More U.S. Airlines Jumping On The Surcharge Bandwagon After EU Emissions Law

Travelers taking off or landing in countries in the European Union may notice a bump in airline fares, as U.S. Airways and American Airlines have joined Delta and United Continental in adding a $3 surcharge each way to help offset the cost of a new carbon emissions law.

Reuters says the law requires airlines airlines touching down or departing from the EU and three neighboring countries to acquire permits for the carbon they emit while flying.

Several countries, including the United States, have spoken up in opposition of the law, which went into effect January 1.

As airlines try to pay for the carbon emissions permits and pass the cost on to consumers, some experts say airfares between the U.S. and Europe could rise higher than the $3 each way surcharge, up to $90.

American, US Air add surcharges in wake of EU law [Reuters]


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  1. Coffee says:

    I need to create a similar oxygen fee for anyone who enters my office at work. You know, for all the oxygen they’re using up and carbon dioxide they’re dumping into my precious work space.

  2. AllanG54 says:

    Screw the $6 roundtrip fee, last year when I went to Europe it cost me $100 just for the extra baggage I had to take.

  3. Marlin says:

    As long as I know about the cost in advance i’m fine.

    If you don’t like it don’t fly into/out of the EU.

    • Loias supports harsher punishments against corporations says:

      I’d take a ship, but I’d lose thousands in lost wages.

    • Kaleey says:

      Yeah, because no one ever flies to the EU out of necessity – it’s always “just for the fun of it!”

      Wonder if the airlines will try to not show this fee when quoting a price for a ticket as it’s related to specific countries. Wouldn’t put it past them.

  4. StarKillerX says:

    Wait… what?

    But I thought companies eat these costs, at least that’s what everyone who supports them says.

  5. dolemite says:

    What airline receipts will look like eventually:


    Each fee will be disclosed at a different part of the booking process and trip, and the final bill will arrive weeks after you return home (with 2 fees you never knew about).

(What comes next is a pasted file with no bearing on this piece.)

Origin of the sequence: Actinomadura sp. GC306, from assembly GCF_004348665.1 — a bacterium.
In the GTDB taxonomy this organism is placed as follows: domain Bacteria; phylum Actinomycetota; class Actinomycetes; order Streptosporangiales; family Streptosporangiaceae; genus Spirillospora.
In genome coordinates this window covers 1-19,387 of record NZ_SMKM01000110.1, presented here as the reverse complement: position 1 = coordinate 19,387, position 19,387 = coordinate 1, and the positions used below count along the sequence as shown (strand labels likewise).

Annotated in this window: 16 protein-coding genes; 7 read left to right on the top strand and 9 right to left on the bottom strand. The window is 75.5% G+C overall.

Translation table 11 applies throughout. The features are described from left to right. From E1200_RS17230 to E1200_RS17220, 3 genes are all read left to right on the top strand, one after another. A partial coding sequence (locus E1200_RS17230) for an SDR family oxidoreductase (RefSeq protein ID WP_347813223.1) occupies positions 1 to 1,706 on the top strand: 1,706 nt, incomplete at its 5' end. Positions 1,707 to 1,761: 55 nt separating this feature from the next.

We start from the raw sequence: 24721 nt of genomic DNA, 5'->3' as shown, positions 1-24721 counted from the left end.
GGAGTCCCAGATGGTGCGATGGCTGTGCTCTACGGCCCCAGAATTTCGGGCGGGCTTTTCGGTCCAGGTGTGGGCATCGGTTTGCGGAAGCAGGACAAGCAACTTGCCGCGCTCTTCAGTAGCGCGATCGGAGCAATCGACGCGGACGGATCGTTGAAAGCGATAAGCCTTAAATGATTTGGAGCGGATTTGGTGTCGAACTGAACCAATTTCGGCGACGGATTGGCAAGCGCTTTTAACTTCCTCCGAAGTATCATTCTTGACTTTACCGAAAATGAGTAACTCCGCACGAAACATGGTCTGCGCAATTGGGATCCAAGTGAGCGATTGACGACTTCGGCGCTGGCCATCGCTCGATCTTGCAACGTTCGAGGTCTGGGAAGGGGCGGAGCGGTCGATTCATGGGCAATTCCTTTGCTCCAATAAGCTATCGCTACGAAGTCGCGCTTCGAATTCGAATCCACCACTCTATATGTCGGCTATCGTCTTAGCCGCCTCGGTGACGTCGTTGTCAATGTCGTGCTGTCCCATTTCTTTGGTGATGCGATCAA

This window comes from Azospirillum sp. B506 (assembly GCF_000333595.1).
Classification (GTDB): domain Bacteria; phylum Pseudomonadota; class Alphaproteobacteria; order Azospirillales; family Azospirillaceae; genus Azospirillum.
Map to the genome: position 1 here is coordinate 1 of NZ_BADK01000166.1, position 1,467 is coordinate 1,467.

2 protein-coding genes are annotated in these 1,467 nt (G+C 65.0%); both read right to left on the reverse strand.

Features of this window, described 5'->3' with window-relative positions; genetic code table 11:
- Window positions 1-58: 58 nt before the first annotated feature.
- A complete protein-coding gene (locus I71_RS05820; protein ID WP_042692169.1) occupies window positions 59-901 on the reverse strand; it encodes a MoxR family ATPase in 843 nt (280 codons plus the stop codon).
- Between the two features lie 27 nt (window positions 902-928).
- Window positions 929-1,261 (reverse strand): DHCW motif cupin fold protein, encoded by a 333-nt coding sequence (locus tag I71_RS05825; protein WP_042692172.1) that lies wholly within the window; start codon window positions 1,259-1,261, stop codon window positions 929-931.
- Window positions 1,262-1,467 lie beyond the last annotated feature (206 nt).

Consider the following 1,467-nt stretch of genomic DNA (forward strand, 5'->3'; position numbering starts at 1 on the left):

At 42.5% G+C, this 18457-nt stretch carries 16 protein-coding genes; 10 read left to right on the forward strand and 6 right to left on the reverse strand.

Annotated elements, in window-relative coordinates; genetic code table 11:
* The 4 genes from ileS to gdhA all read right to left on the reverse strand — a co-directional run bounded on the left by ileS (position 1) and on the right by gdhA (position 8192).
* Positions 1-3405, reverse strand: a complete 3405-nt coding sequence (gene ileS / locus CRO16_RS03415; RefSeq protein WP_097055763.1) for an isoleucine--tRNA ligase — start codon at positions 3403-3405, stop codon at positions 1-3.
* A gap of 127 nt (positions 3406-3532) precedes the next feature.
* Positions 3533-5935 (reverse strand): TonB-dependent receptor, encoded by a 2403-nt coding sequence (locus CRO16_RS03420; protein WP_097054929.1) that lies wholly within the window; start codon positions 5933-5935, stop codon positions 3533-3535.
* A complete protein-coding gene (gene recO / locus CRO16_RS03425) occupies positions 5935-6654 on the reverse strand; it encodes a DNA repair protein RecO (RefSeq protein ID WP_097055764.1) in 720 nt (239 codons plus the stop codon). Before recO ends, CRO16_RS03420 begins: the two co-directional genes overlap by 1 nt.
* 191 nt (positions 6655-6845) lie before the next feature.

• madcatcasey says:

      And will come as 15 different charges, from each separate entity in the transportation chain. Much like healthcare.

  6. Hi_Hello says:

    Do I need to pay more if I farted while in the plane? or while in one of the EU?

  7. AldisCabango says:

    Does anyone not expect the consumer to pay for the increased taxed?

  8. MonkeyMonk says:

    When my family flew to Europe in October the total amount of all the additional fees, surcharges, and taxes were more than the ticket prices.

  9. sonneillon says:

    So, the airlines costs go up so their rates go up. I generally find the airline business to be pretty shady and poorly run, but this seams fairly legitimate. Although it should be in the base rate. If your raising rates because of increased costs on your end you advertise the higher rate instead of back ending a fee in.

  10. Cat says:

    I’ll just go to Asia or Africa on my next vacation.

    They don’t give a fuck about carbon emissions or pollution.

  11. Southern says:

    This is a sterling example of why taxing, fining, or otherwise imposing a surcharge on a company doesn’t affect the *company*, it affects the consumer by pasing the cost directly onto them (and maybe a bit more to covering processing costs and/or just extra profit).

    The EU airports might just as well have a Credit Card machine at their Passport Checkpoints and say “that’ll be $10.00 for the privilege of entering our country, please.”

  12. nikalseyn says:

    The airlines really need to make sure this new charge is prominently displayed and pointed out to ticket purchasers. If nothing else, it would help describe the “new” united Europe of increased fees, taxes, and governmental control.